Business Stories: 6 Ways Businesses Have Overcome Economic Crisis

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economic crisis

With the spread of COVID-19 set to turn the UK economy on its head, we thought we’d use this opportunity to highlight how businesses have overcome economic crisis in the past.

This is a difficult time for everybody, and while we are set to have a challenging period ahead, it’s helpful to remember that there’s always a light at the end of the tunnel. Today we look at real life stories of businesses that have faced adversity and have managed to overcome an economic crisis.

6 ways businesses have overcome economic crisis

1. Lego – expand into a global market

During economic struggle, plastic building blocks might not be on the top of a family’s priority list. Yet, during the Great Recession between December 2007 and June 2009, Lego actually experienced a profit growth of 63 percent. But how? The main way it achieved this was by focusing on its expansion into the global market. It expanded into Asia and built up sales in Europe.

What can we learn?

In tough times like these and any future business crises, you need to look for any opportunities that arise. If a recession is mainly affecting one geographic area, think about expanding into a territory that hasn’t been hit so hard, if even at all. Want to know whether Lego franchises in the UK? Click here.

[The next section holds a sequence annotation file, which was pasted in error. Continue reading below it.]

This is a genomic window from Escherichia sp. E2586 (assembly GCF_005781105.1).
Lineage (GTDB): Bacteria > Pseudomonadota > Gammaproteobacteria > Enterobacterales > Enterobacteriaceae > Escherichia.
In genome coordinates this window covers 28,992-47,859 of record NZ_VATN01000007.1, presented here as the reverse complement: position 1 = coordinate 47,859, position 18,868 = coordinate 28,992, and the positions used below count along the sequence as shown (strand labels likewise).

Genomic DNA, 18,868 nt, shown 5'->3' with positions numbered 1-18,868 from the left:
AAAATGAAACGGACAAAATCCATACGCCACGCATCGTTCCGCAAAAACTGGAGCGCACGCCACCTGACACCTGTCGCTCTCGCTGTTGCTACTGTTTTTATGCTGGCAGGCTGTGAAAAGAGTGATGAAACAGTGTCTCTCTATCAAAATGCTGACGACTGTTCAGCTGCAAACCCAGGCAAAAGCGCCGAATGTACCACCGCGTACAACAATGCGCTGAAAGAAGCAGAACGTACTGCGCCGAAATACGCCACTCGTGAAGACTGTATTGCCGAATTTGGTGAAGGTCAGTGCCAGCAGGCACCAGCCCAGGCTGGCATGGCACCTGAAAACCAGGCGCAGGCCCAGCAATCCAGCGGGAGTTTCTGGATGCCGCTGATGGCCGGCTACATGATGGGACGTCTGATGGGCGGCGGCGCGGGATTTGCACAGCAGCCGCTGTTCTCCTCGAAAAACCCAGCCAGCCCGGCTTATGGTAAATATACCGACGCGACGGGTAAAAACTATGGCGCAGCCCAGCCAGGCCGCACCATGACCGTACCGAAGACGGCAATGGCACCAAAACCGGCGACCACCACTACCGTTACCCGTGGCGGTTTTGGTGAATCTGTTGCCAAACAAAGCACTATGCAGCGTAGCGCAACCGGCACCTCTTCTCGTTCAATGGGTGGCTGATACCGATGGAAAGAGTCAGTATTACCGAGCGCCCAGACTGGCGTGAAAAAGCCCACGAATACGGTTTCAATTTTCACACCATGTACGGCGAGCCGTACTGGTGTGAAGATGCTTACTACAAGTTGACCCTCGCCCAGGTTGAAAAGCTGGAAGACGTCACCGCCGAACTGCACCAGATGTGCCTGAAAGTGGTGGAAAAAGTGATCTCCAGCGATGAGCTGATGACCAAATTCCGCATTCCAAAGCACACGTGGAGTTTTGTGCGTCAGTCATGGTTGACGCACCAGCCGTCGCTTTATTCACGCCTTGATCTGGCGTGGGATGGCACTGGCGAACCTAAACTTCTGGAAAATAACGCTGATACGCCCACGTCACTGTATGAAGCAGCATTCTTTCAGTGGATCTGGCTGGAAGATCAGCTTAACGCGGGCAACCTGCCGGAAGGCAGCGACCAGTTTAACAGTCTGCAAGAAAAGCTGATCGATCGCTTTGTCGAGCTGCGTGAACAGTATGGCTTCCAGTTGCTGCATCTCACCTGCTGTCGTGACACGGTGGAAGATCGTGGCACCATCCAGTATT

2. Groupon – give customers what they want

Lots of the businesses that stayed afloat during the recession did so because of the fantastic infrastructure they’d established in the years leading up to it. This wasn’t, however, the case for Groupon. In fact, Groupon entered the market when the economic crisis was in full swing, and in November 2008, it actually turned down a $6 billion buyout from Google.

How did Groupon achieve such impressive popularity so quickly? Well, it helped both customers and businesses overcome the economic crisis. Customers had access to daily deals so they could save money on eating out and other non-essential services and the businesses could generate new customers relatively cheaply.

What can we learn?

Essentially, Groupon’s services helped those in need. Both consumers and franchises struggle in an economic crisis so, if you can, find a way to offer lower prices or new opportunities so they can make it through.

3. Ford – complete business overhaul

Ford, like many other big players in the car industry, were in financial trouble during the recession. Faced with safety issues, recalls and disappointing sales figures, the future of Ford wasn’t looking bright. When CEO Alan Mulally took over, some light started to shine through. After three years of cuts and losses, it had a net income of $2.7 billion in 2009. In 2018, this figure reached $3.67.

What can we learn?

Sometimes, it takes a complete business overhaul to make it through an economic crisis. Ford eliminated models from its line and revamped its brand image to get it back on track in a difficult time.

4. Intel – be patient